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Fed Up FC Zenit Decide to Build Own Stadium

Published: January 14, 2014 (Issue # 1792)



  • New football stadium construction site on Krestovsky Island.
    Photo: Florstein / Wiki Commons

Zenit St. Petersburg football club has grown tired of waiting for its stadium on Krestovsky Island to be rebuilt, a project that began in 2007, and has signed a contract with a Swiss company to construct a new ground at breakneck speed.

Swiss construction company Nussli has agreed to build the new 25,000-seater stadium, which will be located on a 25-hectare plot close to Kupchino metro station, by the end of 2014, German magazine Stadionwelt reported.

Town planners are already working on the necessary documentation for the build.

Construction time will be reduced because the changing rooms, toilets and club merchandize shops are already available as ready-made modules, and the club will fund the project itself.

The stadium will primarily be built for the club's second team, but because the pitch will be made from quality artificial turf, the first team will also be able to play there, Fontanka.ru reported.

Oleg Deripaska's Transstroi started the reconstruction of Zenit's traditional home venue on Krestovsky Island, formerly known as the Kirov Stadium, seven years ago, but costs quickly spiraled from 6.7 billion to 43 billion rubles ($200 million to $1.2 billion). That figure was later reduced to 34.9 billion rubles.

In November Transstroi won a 12.5 billion ruble tender to finish the job, with the stadium slated for completion by the end of 2015.

Zenit have been based at the city's Petrovsky Stadium since the historic Kirov Stadium was demolished in 2006.

See also:

Sports Ministry to Oversee Stadium Construction for World Cup 2018





 


ALL ABOUT TOWN

Friday, Aug. 22


Get ready to pledge allegiance to the flag during National Flag Day, paying tribute to when, 23 years ago today, the iconic hammer-and-sickle was replaced with the tricolor that now flutters in the wind. Petersburgers will be treated to a free concert on Palace Square, a military parade and a culminating air show featuring Russias Russian Knights stunt pilots.



Saturday, Aug. 23


Uppsala Park plays host to Fairy Noon today, a performance of five separate fairy tales ranging from folk classics to more haunting selections. There will be three different renditions of the tales throughout the day and tickets start at 500 rubles ($13.80) for adults and 300 rubles ($8.30) for children.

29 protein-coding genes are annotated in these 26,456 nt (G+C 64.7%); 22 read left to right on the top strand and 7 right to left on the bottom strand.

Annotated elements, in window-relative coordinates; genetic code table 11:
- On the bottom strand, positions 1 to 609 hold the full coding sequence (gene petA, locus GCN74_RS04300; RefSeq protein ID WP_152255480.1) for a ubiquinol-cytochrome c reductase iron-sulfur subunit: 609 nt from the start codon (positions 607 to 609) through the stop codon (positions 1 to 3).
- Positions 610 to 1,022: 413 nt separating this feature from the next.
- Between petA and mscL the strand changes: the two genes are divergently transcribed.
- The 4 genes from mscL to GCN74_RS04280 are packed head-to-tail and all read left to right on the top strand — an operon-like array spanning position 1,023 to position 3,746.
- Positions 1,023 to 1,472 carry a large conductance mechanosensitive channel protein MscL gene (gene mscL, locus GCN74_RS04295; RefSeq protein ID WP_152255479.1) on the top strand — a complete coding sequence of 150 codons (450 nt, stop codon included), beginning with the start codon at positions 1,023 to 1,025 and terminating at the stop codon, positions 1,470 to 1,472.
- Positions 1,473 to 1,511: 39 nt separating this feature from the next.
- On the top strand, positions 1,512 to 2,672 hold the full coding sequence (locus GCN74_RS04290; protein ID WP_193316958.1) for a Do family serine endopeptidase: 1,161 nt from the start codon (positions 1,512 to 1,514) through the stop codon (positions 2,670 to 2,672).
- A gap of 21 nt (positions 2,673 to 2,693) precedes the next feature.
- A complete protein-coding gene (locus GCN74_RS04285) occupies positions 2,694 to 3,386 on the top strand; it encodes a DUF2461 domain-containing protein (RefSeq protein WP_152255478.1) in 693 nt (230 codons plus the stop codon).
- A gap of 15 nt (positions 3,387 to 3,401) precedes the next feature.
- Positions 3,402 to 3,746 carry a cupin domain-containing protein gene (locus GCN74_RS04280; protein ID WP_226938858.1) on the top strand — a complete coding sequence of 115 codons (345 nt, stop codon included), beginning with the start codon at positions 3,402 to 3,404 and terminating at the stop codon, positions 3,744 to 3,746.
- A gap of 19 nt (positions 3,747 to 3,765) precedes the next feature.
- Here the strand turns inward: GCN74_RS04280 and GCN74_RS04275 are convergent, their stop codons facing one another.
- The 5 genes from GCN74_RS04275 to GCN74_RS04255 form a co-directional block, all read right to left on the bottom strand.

Classic Finnish cartoon characters the Moomins expect to receive a warm welcome from Russian fans during todays Moomin Festival at the Pearl Plaza Shopping Center at 51 Petergofskoye Shosse. Become a kid again or introduce a new generation to the beloved creation of Finnish writer Tove Jansson.



Sunday, Aug. 24


The tortured genius of Dutch master Vincent van Gogh gets his day in the centers Konnushnaya Ploschad during Make Art Like Van Gogh, a daylong celebration of the artist that will allow amateur artists to try and replicate the work that made the famed painter world-renowned.


Experience a variety of dances highlighting the diversity of the world around as at the final day of the Ethno-Dance International Dance Festival that has been at the St. Petersburg Humanitarian University of Trade Unions this past week. Tonights performance will feature Egyptian dancers accompanied by local orchestras.



Monday, Aug. 25


Today kicks off the Elena Obraztsovoy International Competition for Young Vocalists in the large hall of the Shostakovich Philharmonic. Talented youngsters will showcase their range over the next six days before a winner is chosen on Aug. 30.



Tuesday, Aug. 26


Love movies but hate all those words? Then check out Rodina Cinema Centers Factor of Consensus film forum this evening. Silent movie classics from the beginning of the 20th century will be screened and accompanied by a pianist, who will provide the soundtrack for the ongoing action. The screenings begin at 7 p.m. Check Rodinas website for more details.



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